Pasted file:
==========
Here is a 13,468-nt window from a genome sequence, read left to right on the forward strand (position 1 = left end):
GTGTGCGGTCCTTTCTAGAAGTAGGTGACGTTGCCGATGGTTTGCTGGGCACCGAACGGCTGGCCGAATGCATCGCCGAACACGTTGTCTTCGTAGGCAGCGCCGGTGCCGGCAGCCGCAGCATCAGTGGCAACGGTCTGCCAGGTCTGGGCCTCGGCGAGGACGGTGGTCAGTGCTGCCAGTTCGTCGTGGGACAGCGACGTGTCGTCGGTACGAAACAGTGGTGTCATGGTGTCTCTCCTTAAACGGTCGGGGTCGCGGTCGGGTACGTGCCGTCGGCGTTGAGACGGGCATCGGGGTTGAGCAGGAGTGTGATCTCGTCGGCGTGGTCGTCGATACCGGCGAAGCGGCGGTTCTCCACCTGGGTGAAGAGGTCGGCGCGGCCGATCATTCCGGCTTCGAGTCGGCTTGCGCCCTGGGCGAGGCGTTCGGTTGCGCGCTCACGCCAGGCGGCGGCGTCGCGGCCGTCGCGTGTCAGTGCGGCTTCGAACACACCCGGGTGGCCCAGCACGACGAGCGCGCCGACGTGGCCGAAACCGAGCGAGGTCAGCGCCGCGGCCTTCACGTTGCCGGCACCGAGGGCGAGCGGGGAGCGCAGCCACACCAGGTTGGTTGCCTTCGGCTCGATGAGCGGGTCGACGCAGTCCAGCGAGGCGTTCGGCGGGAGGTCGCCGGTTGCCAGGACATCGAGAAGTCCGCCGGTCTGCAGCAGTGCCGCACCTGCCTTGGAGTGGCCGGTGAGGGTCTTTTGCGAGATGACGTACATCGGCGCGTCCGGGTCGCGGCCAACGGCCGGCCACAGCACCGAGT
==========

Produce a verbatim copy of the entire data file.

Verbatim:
Here is a 13,468-nt window from a genome sequence, read left to right on the forward strand (position 1 = left end):
GTGTGCGGTCCTTTCTAGAAGTAGGTGACGTTGCCGATGGTTTGCTGGGCACCGAACGGCTGGCCGAATGCATCGCCGAACACGTTGTCTTCGTAGGCAGCGCCGGTGCCGGCAGCCGCAGCATCAGTGGCAACGGTCTGCCAGGTCTGGGCCTCGGCGAGGACGGTGGTCAGTGCTGCCAGTTCGTCGTGGGACAGCGACGTGTCGTCGGTACGAAACAGTGGTGTCATGGTGTCTCTCCTTAAACGGTCGGGGTCGCGGTCGGGTACGTGCCGTCGGCGTTGAGACGGGCATCGGGGTTGAGCAGGAGTGTGATCTCGTCGGCGTGGTCGTCGATACCGGCGAAGCGGCGGTTCTCCACCTGGGTGAAGAGGTCGGCGCGGCCGATCATTCCGGCTTCGAGTCGGCTTGCGCCCTGGGCGAGGCGTTCGGTTGCGCGCTCACGCCAGGCGGCGGCGTCGCGGCCGTCGCGTGTCAGTGCGGCTTCGAACACACCCGGGTGGCCCAGCACGACGAGCGCGCCGACGTGGCCGAAACCGAGCGAGGTCAGCGCCGCGGCCTTCACGTTGCCGGCACCGAGGGCGAGCGGGGAGCGCAGCCACACCAGGTTGGTTGCCTTCGGCTCGATGAGCGGGTCGACGCAGTCCAGCGAGGCGTTCGGCGGGAGGTCGCCGGTTGCCAGGACATCGAGAAGTCCGCCGGTCTGCAGCAGTGCCGCACCTGCCTTGGAGTGGCCGGTGAGGGTCTTTTGCGAGATGACGTACATCGGCGCGTCCGGGTCGCGGCCAACGGCCGGCCACAGCACCGAGT